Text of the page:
A £122m project will bring lightning-fast broadband to 45,000 rural homes and businesses in Cambridgeshire.
Whole fiber provider CityFibre will connect the connections as part of the government’s £5 billion Gigabit project, designed to help grow the economy.
Villages and hamlets around Ely, Newmarket, Roston and Huntingdon, along with many others, will be among those areas that will benefit from full gigabit-capable fiber links, which have the potential to deliver speeds over 30 times faster than ultra-fast broadband.
The government said it was investing £69m in the county, with CityFibre investing a further £53m, in one of Project Gigabit’s largest contracts to date.
Detailed planning has begun and the first properties are expected to be delivered as early as 2024, with the project scheduled for completion in 2027.
Digital Infrastructure Minister Julia Lopez, who visited Cambridge on Monday, told the Cambridge Independent: “We all know people get really frustrated if they have to work from home if they have really poor connections, so what we’re doing as government is giving £69m Under contract with CityFibre to reach all of rural Cambridgeshire previously unreachable by the market, so people living in the countryside can get a great connection.
“Wherever you live in the county, we hope you can get really good broadband — the kind of broadband that will be future proof. It’s not just about the speed you need now but the speed you will need in the future.”
The Minister suggested that the upgrade to gigabit broadband should be transformative.
“It gives you more options,” she said. “It means you can have a country office or a home and get a really good connection.”
And with a thriving life sciences and technology business in Cambridgeshire playing an increasing role in the UK economy, the minister said the need was overwhelming.
“Scientists who work in places like the genome sanctuary live in the area and they need that great connectivity to work from home and so we want to offer it to them,” the deputy said.
45,000 properties are selected for utilization after a market review.
“All the providers give us their best estimates for those properties they think they will cover in a commercial offering. We overlay all those different maps and identify buildings that are deemed not commercially viable. We bundle them into one contract, and we put it on the market for it.” Cambridgeshire already has a lot of CityFibre working, in places like Cambridge and Peterborough, so it’s a natural partner for this part of the country.”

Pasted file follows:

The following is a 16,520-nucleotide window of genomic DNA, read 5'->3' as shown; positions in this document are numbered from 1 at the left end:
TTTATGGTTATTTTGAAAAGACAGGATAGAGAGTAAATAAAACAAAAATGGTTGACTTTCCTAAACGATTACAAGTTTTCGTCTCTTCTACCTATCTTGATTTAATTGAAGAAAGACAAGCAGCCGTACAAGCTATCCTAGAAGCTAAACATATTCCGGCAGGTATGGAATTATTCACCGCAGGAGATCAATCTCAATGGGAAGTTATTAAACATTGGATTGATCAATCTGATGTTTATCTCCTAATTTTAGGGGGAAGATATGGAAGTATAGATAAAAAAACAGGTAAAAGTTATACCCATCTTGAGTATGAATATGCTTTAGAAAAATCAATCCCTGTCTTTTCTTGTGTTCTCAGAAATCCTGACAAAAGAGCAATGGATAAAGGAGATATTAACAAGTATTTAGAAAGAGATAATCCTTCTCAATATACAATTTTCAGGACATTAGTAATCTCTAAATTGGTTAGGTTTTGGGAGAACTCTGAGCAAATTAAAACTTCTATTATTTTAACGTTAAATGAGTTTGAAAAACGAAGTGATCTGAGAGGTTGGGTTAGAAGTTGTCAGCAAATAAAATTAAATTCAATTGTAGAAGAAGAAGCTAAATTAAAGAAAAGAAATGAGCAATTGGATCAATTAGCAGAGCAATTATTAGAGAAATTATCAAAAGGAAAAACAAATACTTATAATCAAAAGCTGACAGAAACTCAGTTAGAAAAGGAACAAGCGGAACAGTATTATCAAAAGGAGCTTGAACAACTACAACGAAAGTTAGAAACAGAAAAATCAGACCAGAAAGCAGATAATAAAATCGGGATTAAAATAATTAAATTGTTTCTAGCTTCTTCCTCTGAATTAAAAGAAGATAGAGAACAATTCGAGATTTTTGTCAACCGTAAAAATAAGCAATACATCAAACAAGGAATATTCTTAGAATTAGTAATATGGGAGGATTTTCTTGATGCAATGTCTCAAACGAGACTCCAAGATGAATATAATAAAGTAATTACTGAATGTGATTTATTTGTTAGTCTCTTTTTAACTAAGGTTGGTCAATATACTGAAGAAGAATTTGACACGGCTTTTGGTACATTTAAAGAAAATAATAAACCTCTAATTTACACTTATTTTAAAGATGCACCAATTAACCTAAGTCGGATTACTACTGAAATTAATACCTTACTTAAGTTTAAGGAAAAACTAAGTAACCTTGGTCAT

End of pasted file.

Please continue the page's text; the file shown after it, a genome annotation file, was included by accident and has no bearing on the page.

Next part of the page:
As part of its own investment, CityFibre has committed an additional £300,000 local stimulus package to create local jobs and provide training that includes:
Digital Futures Fund of £200,000 to identify charity and third sector partners who will provide grants delivering innovative solutions for those digitally disadvantaged, increasing access, skills and equipment.
£100,000 to fund construction and engineering training targeting disadvantaged and COVID-affected groups, Armed Forces graduates, people with disabilities and young people.
CityFibre will provide free contact with 50 local charities and social organisations, 50 18-month apprenticeships with their local construction partners and work experience for 60 young people following T-levels of construction or digital pathways.
The company has already invested over £100m in the province, completing commissioning operations in Peterborough and March, and is active elsewhere in the province.
“Having already fully rolled out fiber to 2.5 million homes in towns and cities across the country, we know how important it is to free rural communities and ISPs from their dependence on cracked copper networks, and finally be able to enjoy the benefits of digital connectivity,” said Greg Mesch, CEO of CityFibre. Fast and reliable.
This is why we are delighted that the government has selected CityFibre as a partner in the Project Gigabit programme. We look forward to a long and effective partnership on this exciting program that not only supports rural connectivity but also a healthy competitive market in the long term, benefiting consumers and businesses nationwide.”
Cllr Lorna Dupré, Chair of Cambridgeshire County Council’s Environment and Green Investment Committee, which oversees the Connecting Cambridgeshire programme, said:
“Improved digital infrastructure is critical to our county, and given the significant economic and social benefits for Cambridgeshire, I am delighted that we are among the first regions in the country to benefit from government gigabit project funding.
“Access to a fast and reliable internet connection should not be a luxury. It is a basic necessity for all of our residents, local businesses and the delivery of public services. This initiative will greatly enhance the digital infrastructure in the region and support economic growth, education and innovation.
“The £122m investment will support our ambition for our businesses to have the leading digital connectivity needed to help them succeed and grow sustainably, and for our communities, particularly in rural and hard-to-reach areas, to be digitally connected so that residents have access to education.” jobs, health and welfare, and other public services.”
More than £160m of contracts have already been signed elsewhere in England, including in Cumbria, Teesdale, Northumberland, Dorset and Cornwall.
The government, which said the project was the biggest broadband rollout to date, said more than 73 per cent of the UK has access to gigabit-capable connections – up from just six per cent three years ago.
The aim is for 85 per cent of the UK to have a gigabit-capable connection by the end of 2025, with national coverage by 2030.
Suffolk, Norfolk, Hampshire and Shropshire are among the areas to be awarded contracts by summer 2023.
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